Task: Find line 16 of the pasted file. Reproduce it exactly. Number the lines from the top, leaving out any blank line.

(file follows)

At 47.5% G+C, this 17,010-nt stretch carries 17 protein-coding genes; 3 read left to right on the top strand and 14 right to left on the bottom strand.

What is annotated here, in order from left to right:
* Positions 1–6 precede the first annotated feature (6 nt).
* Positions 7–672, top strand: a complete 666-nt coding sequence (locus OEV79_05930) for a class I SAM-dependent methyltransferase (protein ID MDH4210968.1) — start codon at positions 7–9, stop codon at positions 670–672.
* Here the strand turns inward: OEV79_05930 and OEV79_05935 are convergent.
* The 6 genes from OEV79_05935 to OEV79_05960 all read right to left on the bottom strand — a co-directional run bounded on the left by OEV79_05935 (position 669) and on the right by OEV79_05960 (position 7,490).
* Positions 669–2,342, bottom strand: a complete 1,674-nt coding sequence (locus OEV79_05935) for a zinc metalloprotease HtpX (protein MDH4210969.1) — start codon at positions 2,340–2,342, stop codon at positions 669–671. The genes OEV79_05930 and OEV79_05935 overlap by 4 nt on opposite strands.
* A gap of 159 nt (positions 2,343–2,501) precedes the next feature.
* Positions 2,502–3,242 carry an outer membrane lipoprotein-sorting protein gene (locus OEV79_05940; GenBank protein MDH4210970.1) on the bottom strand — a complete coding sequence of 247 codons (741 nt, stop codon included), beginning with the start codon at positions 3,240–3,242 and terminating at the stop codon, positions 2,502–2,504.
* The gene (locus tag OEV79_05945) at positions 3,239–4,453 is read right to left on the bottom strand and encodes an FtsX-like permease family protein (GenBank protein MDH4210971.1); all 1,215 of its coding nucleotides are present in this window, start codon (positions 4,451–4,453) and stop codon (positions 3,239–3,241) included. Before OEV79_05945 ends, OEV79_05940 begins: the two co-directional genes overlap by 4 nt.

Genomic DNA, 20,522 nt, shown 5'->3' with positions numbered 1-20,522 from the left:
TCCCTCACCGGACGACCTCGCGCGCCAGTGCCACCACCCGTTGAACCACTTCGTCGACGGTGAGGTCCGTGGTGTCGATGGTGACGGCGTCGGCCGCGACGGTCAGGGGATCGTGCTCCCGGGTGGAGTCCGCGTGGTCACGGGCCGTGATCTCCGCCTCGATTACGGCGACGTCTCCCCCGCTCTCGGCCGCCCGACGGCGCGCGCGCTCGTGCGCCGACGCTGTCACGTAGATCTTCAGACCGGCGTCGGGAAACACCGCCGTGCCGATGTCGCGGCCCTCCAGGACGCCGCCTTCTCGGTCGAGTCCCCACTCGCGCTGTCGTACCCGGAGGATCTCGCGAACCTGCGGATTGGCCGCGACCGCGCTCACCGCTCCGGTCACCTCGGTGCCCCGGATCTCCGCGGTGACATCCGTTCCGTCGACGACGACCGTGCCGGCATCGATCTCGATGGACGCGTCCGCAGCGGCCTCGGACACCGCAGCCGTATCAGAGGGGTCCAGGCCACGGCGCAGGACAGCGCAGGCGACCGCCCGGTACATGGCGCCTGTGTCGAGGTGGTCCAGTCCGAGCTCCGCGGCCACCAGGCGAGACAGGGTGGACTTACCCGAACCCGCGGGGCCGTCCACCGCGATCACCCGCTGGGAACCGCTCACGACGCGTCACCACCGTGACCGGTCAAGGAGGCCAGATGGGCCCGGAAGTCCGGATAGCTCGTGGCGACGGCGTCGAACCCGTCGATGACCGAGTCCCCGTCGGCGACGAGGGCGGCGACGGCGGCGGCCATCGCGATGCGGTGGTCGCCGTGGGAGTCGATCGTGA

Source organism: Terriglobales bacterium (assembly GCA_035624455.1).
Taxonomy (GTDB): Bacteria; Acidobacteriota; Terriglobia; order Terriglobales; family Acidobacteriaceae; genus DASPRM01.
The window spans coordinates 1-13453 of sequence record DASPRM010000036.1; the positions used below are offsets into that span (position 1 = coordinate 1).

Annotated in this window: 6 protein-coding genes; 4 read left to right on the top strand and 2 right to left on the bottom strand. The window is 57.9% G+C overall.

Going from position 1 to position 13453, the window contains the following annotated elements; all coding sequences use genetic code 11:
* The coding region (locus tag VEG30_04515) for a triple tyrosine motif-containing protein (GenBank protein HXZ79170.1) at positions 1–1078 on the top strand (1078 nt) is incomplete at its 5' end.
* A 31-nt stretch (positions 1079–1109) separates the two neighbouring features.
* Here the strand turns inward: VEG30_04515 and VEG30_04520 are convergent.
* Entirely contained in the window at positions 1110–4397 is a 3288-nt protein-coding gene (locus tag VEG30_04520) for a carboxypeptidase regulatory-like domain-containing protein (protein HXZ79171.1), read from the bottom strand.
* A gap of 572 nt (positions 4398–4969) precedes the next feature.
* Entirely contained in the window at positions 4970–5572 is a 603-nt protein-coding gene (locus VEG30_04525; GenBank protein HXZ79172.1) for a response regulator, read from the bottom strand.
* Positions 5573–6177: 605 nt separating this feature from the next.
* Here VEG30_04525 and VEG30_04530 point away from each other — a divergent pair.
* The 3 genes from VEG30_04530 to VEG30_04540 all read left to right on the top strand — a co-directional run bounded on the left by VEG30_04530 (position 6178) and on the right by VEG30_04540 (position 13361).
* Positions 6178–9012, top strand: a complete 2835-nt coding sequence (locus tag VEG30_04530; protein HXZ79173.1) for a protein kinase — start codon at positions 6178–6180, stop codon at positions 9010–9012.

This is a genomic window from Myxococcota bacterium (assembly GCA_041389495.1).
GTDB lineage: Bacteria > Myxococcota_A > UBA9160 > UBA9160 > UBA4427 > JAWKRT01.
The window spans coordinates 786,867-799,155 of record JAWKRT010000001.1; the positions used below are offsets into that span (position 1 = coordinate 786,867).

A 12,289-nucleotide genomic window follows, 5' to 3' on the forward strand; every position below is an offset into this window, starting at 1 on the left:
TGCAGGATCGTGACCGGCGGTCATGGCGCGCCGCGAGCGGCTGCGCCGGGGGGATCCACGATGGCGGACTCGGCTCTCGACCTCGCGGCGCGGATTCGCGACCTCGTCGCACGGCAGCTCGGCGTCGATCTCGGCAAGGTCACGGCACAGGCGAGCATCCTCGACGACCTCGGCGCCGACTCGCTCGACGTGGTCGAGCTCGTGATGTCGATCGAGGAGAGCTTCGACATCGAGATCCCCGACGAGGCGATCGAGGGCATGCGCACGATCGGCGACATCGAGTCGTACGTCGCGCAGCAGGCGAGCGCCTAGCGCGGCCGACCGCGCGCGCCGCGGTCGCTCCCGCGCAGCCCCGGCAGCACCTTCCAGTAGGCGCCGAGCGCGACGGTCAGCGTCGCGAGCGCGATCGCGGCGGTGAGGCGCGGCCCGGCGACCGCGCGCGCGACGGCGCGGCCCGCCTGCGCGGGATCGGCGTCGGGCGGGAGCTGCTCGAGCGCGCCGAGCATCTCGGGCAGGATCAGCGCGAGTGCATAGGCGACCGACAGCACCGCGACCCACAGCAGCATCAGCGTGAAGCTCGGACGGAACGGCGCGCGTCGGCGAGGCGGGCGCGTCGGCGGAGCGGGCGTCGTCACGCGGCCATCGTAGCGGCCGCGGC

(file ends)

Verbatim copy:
Annotated in this window: 6 protein-coding genes; 4 read left to right on the top strand and 2 right to left on the bottom strand. The window is 57.9% G+C overall.